Whose Development? Reflections on my visit to the Marlin Mine and meeting with community members
By Rachel Warden
“They said the mine would bring development, but they didn’t mean development for us, unless they meant the development of sickness, environmental damage, of social conflict and threats,”
– community member from San Miguel Ixtahuacan
We were talking with the Pastoral Committee for Defense of Mother Earth of the Catholic Parish in San Miguel Ixtahuacan, which includes people from the 62 Indigenous communities that surround the Marlin Mine in the municipality of San Miguel Ixtahuacan, in San Marcos, Guatemala. It was a discussion about opposing views of development. These Indigenous people are living with the impact of the mine and they do not share the company’s view of development, and do not believe its promises of economic gain and improved infrastructure.
“We don’t have words to describe all the impacts. And what about the impacts and risks in the future that we are not seeing now?” asked one woman. But they went on to describe the indescribable – cancer, skin disease, water contamination, the poisoning of livestock and crops. And the social impacts – increased alcoholism, suicide and drug- use, social conflict and violence. “There is conflict within families, communities. People insult me in the streets and even in church. It is no longer safe to walk the streets at night,” one young man said. Many of these impacts have been documented and denounced, nationally and internationally, but the mine persists. In fact, in May 2010 the InterAmerican Human Rights Commission (IAHRC) recommended to the Guatemalan government that it impose a moratorium on the operation of the mine because of the lack of consultation with Indigenous communities, and continuing concerns about water contamination. In December last year in what is feared to be a weakening of the court’s position on these issues, the IAHRC withdrew its recommendation for a moratorium.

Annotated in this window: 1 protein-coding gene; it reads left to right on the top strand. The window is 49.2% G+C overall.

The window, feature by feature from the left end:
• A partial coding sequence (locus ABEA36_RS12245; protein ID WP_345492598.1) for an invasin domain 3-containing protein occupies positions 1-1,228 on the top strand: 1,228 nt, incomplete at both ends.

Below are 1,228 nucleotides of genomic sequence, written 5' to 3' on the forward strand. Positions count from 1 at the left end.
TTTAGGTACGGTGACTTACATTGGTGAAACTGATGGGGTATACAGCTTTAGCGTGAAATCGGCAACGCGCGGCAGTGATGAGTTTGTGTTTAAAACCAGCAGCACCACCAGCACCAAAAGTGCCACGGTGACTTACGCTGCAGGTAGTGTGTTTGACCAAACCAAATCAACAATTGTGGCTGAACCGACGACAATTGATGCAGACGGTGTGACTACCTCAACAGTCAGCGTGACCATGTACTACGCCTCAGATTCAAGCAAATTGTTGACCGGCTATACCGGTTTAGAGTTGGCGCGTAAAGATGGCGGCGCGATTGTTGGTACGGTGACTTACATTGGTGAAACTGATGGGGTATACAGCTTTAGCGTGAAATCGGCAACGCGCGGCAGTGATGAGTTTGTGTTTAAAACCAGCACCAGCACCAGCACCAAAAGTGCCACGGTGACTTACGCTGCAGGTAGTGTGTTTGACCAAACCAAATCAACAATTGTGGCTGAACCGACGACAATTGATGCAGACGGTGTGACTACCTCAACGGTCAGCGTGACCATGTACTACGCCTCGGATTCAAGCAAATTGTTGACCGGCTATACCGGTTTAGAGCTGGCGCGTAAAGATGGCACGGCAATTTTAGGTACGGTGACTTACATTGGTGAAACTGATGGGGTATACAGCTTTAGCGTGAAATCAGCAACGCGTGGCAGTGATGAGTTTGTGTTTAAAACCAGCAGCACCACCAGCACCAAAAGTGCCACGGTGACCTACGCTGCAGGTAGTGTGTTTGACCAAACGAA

The parish of San Miguel, along with the Diocese of San Marcos, have supported these communities and continue to denounce the mine’s impact, at great risk to themselves. Bishop Ramazzini , the Diocesan Bishop and a strong, vocal and consistent opponent of the mine, recently issued a strong statement detailing its environmental and social impacts.
At the meeting a representative from the parish radio of San Miguel said that when they began to denounce the mine on the radio, he began receiving threats. “As well as the constant threats and insults to me and my family, they accuse me of not preaching the word of God. They say we should be speaking about God, not the environment. They even insult me in church, “he explained. “ I feel like I am living in a den of wolves.”
Sister Maudilia, a member of the Pastoral Commission in Defense of Mother Earth, said that before the mine’s arrival there may not have been as much money and infrastructure, but there was harmony and the communities lived according to their Mayan “cosmovision” or world view. “Then the mine came along and offered us development, but not for the well -being of everyone.” She went on to say that the money and infrastructure projects have been used to blind people. “What bothers me most is how the company has exploited the trust and culture of the Mayan people,” she said. “And they know exactly what they are doing.”